Antónia Fialho Conde, Artistic manifestations as a means of connection to the world outside the cloister: mural paintings in the Monastery of São Bento de Cástris, e-conservation Journal 4, 2015
Available online 07 November 2015
Artistic manifestations as a means of connection to the world outside the cloister: mural paintings in the Monastery of São Bento de Cástris
Antónia Fialho Conde
S. Bento de Cástris Monastery was the first extramural monastic community in the town of Évora and the first Cistercian female community in southern Portugal. In the 16th century, as in other monasteries, its regular life underwent an intense reformation, because one of the main goals of the Ecumenical Council of Trent – held between 1545 and 1563 – was the regularization of monastic communities. Together with a spiritual renovation, influences of the Counter-reformation and of the Baroque culture were felt in the monastery artistic production (e.g. gilded woodwork, tiles, liturgical furniture, vestments, and frescoes). Mural paintings were particularly present in the cloistered spaces that were only accessible to the nuns (Refectory, High Choir, and Infirmary). Even today these spaces are not easely accessible for security reasons. The aim of this paper is to provide an insight view of the paintings and of the religious and cultural context on which they were produced.
St. Benedict of Cástris is a Cistercian monastery of nuns in the south of Portugal, and an example of the adoption of the Benedictine Rule by a pre-existing eremitical community under the observance of the Cistercian Order, as in other Cistercian communities (Fig.1). This community was first established in 1169 by Urraca Ximenes, but it would only complete its regular reformation in 1275 with Domingas Soeira. In 1278, the Supreme Pontiff confirmed the institution, imposing the Benedictine Rule and acknowledging its obedience and affiliation to the closest male Cistercian abbey, which was Alcobaça. It was the first extramural monastic community in the city of Évora and the first Cistercian community in southern Portugal. In the 16th century, as in other monasteries, its regular life underwent an intense reformation, because one of the main goals of the Ecumenical Council of Trent – held between 1545 and 1563 – was the regularization of monastic communities. The monastery accommodated a female Cistercian community until 1890, the year in which the last nun died, more than six hundred years after it had been officially founded. Thus, this conventual complex allows interpreting the evolution of history, architecture, art, or even landscape and territorial planning throughout time. In fact, despite the deprivation of assets it witnessed with the extinction of the religious orders and the major changes made to the building when it was refurbished to accommodate the male Casa-Pia of Évora in 1957-1958 - a period when it was already in an advanced state of neglect -, this monastic-conventual ensemble still has the so-called spirit of place, open to new interpretations and discoveries.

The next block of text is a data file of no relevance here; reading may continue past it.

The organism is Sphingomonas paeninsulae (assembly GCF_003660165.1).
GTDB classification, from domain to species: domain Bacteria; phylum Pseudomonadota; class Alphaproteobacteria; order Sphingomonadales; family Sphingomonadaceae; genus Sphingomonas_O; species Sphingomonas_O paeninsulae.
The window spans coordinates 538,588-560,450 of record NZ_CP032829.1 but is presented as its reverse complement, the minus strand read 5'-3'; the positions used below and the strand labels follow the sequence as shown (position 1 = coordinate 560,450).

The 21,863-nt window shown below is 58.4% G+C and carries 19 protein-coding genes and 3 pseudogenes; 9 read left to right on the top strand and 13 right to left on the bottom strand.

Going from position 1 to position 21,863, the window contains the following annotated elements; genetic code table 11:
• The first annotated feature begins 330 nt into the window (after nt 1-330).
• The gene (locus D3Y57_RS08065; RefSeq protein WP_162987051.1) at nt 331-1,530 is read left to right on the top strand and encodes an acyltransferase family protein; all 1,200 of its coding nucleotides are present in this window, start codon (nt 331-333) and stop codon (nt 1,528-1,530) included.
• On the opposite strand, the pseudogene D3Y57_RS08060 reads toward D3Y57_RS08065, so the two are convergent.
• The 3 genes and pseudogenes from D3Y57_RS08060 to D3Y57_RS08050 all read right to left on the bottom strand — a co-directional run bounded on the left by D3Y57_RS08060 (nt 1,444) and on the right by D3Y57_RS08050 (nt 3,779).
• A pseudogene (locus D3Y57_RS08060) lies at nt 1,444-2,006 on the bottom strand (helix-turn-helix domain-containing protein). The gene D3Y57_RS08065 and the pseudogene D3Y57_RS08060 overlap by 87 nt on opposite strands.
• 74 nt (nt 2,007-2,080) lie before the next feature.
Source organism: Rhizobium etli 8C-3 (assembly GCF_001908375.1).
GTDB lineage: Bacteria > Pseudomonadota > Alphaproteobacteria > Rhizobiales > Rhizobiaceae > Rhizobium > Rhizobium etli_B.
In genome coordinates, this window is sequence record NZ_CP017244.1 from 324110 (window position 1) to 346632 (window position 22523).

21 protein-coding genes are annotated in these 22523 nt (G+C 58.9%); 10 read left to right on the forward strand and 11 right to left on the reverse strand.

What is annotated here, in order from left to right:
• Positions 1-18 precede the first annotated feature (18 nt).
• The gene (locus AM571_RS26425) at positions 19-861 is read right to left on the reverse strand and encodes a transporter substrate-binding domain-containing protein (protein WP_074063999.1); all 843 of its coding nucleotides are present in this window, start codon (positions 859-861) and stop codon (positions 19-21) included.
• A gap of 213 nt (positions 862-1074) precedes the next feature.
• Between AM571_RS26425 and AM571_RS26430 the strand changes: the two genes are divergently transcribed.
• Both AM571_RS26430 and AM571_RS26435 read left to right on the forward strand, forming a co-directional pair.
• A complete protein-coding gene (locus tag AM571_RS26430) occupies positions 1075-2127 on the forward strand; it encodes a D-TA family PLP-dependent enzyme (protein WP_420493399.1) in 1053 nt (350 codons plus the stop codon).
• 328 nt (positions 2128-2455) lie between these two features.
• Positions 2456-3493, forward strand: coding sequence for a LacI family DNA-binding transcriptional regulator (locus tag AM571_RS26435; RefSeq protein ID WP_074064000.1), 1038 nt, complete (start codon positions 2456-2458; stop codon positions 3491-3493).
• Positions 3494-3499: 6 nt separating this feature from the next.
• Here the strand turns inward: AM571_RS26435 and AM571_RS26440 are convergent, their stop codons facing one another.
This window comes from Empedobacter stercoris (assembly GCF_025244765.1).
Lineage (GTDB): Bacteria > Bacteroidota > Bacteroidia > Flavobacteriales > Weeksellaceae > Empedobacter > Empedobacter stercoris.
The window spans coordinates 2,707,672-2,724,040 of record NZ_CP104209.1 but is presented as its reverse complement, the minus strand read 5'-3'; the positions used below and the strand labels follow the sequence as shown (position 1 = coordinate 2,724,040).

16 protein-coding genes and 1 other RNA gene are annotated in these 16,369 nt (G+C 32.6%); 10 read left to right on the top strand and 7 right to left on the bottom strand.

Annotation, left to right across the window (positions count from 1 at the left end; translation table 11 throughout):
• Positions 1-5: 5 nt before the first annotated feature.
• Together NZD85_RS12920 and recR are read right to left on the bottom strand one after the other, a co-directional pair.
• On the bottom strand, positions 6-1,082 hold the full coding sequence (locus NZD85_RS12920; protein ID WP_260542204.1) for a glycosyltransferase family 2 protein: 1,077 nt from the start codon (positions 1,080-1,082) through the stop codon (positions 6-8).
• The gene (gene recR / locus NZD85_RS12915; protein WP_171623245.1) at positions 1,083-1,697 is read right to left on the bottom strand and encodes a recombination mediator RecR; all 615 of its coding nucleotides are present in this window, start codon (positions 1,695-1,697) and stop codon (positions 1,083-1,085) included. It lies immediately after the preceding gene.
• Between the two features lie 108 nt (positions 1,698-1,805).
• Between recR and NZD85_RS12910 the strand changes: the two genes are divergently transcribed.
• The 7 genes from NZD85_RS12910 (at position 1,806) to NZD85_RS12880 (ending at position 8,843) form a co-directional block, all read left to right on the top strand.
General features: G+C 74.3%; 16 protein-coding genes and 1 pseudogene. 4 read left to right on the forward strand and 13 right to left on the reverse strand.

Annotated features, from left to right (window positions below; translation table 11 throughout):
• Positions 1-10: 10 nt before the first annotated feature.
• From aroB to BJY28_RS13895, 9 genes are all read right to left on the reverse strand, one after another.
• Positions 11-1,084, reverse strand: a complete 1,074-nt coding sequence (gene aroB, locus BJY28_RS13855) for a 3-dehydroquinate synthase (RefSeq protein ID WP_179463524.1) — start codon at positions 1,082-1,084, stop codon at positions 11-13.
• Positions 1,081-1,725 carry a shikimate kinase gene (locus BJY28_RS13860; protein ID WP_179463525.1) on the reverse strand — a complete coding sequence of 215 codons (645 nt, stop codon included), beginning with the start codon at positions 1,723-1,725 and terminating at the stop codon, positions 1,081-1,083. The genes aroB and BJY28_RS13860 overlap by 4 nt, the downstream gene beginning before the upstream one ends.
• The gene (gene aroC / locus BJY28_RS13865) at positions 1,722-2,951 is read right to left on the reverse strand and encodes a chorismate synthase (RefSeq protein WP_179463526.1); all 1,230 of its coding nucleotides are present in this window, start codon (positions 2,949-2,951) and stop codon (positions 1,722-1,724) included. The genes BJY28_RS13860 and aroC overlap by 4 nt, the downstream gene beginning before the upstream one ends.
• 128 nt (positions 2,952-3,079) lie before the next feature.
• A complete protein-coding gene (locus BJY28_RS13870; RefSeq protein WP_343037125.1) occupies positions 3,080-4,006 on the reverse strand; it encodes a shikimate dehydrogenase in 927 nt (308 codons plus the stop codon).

Moving away from the city and from the location of its first settlement, close to the old hermitage of Vera Cruz, at Portas de Lagoa, the community dedicated its church to the Virgin Mary. It was consecrated in 1328 and built over the old hermitage that D. Soeiro - a bishop from Évora - had dedicated to Saint Benedict nearly a century before that. In the case of the Cistercian communities, this choice to move away from the world, is based on the idea of desertum recommended by Bernard of Clairvaux, keeping in mind that the choice of a locus was also determined by its relationships with the ecclesiastical and the civil powers, by its closeness to the existing roads but, especially, by its topography and hydrography.
2. Building Structure
In the currently existing building, and in its relationship with its surroundings, the monastery preserves the idea of distant citadel, marking its space of spiritual defense at three different levels: the great fence, the courtyard and church and the nuns’ cloistered space. In 1530, the monastery was already described by Claude de Bronseval as a building that looked like a castle, “vale collectum ad modum castelluli”, mentioning the Chapter House, the church, the sacristy, the armorium and the nuns’ private bedrooms, arranged around the small and beautiful cloister. In compliance with the typical Bernardine harmony, the ensemble is built around a two-storey trapezoidal cloister that plays its role as central and agglutinating element. It is an ensemble that reveals the architectural particularities of the Alentejo, with hydrid elements and several influences (Mediterranean, Mudéjar, Late Gothic) that seek a symbiosis with the Order’s requirements. There are still some Gothic traces in the east wing, as well as a few capitals in the south wing, and there were extensive building works carried out in the 16th century that went on during the offices of the following triennial abbesses and renovated Cástris’ architecture. The interventions conducted in the 17th century included structural works, namely a new Chapter house, construction of new dormitories, renovation of the infirmary, High Choir, and Refectory, which had a remarkable presence in terms of frescoes. In the 18th century, the ensemble underwent an extensive intervention, especially after the return of the nuns from Odivelas, from which we highlight the artistic tile campaign.